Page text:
Ecohealth research and practice focuses on process. There can be as many different definitions of health as there are stakeholders. Different perspectives shed light on divergent worldviews and positions that are likely to come to the fore later on. Going through the process of acknowledging different perspectives can also help determine the positions and perspectives that are absent from the discussion. As the number of stakeholders and the complexity of the issue increases, the process of negotiating a common vision of health and of the issue at hand also becomes more complex. Yet, at the same time, the process of negotiating health can help foster a sense of community and better frame health issues. It highlights areas of convergence that can be used to develop a common vision. The focus is on the process instead of the outcomes, allowing us to understand where people are coming from and why they have a particular worldview. It then becomes part of the process of deciding how to go forward with the limitations expressed.

Video Capsule

For a description Maori conceptions of health and how relationships with the land are imbedded within this, as well as a commentary on 'science as a process,' have students watch Helen Moewaka Barnes' EcoHealth 2014 plenary presentation. 




TOTAL TIME: at least 60 minutes
OBJECTIVE: To facilitate participant’s experience of the multiple perspectives of health and live the process of
negotiation through a role playing game. This is a good activity to have in the beginning of the course as it creates a sense of community and builds relationships between the participants. To foster this sense of community, all participants – students and instructors – should be actively engaged in this activity.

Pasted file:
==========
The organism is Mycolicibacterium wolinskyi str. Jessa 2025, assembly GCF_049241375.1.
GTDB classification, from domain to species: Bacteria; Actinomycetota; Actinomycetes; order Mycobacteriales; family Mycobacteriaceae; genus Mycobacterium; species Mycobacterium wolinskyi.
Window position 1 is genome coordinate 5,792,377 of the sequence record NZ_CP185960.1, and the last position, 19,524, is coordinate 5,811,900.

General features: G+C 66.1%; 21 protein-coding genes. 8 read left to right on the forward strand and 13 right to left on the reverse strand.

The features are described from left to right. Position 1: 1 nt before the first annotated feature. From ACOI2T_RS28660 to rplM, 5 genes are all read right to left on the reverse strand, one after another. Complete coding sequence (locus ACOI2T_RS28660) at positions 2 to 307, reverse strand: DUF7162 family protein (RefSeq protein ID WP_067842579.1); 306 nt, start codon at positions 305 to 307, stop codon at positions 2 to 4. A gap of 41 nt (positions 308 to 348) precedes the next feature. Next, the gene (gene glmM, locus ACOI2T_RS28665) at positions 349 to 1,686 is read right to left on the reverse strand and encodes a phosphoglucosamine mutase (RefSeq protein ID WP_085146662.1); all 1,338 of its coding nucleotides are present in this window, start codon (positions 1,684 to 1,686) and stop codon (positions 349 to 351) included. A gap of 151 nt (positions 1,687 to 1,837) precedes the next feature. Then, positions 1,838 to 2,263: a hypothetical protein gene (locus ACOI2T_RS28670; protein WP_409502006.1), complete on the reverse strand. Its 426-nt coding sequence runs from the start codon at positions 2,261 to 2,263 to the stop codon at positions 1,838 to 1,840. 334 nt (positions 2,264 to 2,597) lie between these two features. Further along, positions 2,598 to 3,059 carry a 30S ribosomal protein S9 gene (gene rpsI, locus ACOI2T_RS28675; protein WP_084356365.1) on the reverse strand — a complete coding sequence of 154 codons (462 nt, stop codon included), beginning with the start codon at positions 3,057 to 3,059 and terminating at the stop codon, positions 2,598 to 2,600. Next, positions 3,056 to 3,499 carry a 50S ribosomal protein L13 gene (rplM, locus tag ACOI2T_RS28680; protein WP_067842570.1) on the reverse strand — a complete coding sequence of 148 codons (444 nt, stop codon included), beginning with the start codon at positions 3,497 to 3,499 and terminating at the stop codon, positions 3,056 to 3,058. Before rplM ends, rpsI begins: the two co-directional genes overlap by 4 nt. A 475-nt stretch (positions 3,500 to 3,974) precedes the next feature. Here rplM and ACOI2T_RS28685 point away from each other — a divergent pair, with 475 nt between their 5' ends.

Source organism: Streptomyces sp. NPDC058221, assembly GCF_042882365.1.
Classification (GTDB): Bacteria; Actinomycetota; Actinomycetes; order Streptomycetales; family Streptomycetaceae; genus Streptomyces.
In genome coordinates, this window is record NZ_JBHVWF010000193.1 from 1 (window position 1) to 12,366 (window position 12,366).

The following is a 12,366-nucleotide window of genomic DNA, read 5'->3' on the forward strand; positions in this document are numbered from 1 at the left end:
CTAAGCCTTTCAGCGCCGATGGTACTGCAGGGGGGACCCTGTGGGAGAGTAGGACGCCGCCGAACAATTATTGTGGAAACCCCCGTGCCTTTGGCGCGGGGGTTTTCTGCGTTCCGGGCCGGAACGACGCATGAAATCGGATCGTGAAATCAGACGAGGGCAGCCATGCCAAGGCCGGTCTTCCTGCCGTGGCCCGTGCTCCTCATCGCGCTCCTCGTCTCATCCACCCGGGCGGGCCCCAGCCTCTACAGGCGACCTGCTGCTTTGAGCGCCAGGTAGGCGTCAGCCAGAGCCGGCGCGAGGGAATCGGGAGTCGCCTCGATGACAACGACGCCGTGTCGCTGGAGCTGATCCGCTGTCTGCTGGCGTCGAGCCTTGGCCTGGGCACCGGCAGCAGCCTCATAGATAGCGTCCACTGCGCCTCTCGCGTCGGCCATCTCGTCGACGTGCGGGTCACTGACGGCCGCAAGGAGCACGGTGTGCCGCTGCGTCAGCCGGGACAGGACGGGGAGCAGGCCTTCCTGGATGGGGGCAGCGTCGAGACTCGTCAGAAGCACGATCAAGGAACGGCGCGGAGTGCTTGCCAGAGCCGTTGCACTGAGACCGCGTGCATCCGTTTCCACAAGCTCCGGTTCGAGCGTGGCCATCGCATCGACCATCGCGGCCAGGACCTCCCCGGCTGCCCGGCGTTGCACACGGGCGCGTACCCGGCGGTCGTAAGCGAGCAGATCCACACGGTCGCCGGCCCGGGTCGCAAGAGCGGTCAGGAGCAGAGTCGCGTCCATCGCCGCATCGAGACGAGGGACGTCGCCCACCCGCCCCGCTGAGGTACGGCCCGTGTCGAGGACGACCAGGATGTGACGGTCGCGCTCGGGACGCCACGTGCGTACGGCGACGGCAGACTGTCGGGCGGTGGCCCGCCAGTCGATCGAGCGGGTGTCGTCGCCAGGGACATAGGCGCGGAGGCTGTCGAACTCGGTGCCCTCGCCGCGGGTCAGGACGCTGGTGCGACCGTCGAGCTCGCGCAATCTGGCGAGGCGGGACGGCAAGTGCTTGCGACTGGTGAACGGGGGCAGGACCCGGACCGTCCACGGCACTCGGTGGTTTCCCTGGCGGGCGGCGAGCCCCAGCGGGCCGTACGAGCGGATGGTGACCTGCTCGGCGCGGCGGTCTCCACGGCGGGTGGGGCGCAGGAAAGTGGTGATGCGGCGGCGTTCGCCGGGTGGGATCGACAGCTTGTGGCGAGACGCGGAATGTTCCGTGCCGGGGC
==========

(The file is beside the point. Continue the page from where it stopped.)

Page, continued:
Sample perspectives for negotiating health activity 

  • Pregnant waitress from small community
  • International forestry company CEO
  • Master tradesperson from a small riverside community who works for the forestry company
  • Retired public health nurse
  • Female salmon and her offspring 7 generations from now
  • Boreal forest in the Springtime
  • Unborn moose
  • Provincial Ministry of Health
  • Birch tree seeds
  • Child who plays in a creek

STEP 1: Specific definitions of health (15 minutes)

  • Divide the participants into small groups (3 or 4 max).
  • Give each group a different perspective or standpoint (which has been decided upon beforehand by the team; see Box 2 for some ideas).
  • Ask each group to develop a working definition of health that considers the imposed perspective.


  • the diversity of perspective is important for the negotiation process in step 2;
  • it is important to include standpoints from the non‐human world;
  • include time and scale dimensions.

STEP 2: Negotiating health (at least 20 minutes – give more time if you can. This round takes more time than the first step as this is where the real process of negotiation begins)

  • Reorganize the groups to make up to 5 groups where the individuals from each group in step one are spread out.
  • Ask the participants to present the definition that emerged in step 1 to their new group.
  • Negotiate a new definition of health that takes into account the different perspectives at the table.

Note: Each of the new groups doesn’t necessarily have a representative of all the imposed perspectives of step 1. It may happen that some groups don’t arrive at a
consensus or a common definition in the time frame allowed.

STEP 3: Wrap‐up discussion (30 minutes)

  • Bring the participants into plenary.
  • Ask each group to state its definition of health. NOTE: If a group hasn’t arrived at a definition explore with them why and how this makes them feel. Probe into
    whether words were the hindrance and whether some other representation (image, sound, etc.) could better synthesize perspectives and experiences.
  • Extract commonalities and differences from the different definitions.
  • See if the group can get the 5 definitions down to 3.
  • Debrief the negotiation process. Some discussion questions could be:
    – How is “health” a negotiable term?
    – How did the negotiating process occur?
    – Are any of these definitions transdisciplinary?
    – What role does willingness play in negotiating a definition?

Note: Be aware that there might be some frustrations at this point and be prepared to discuss and debrief this by looking at the process.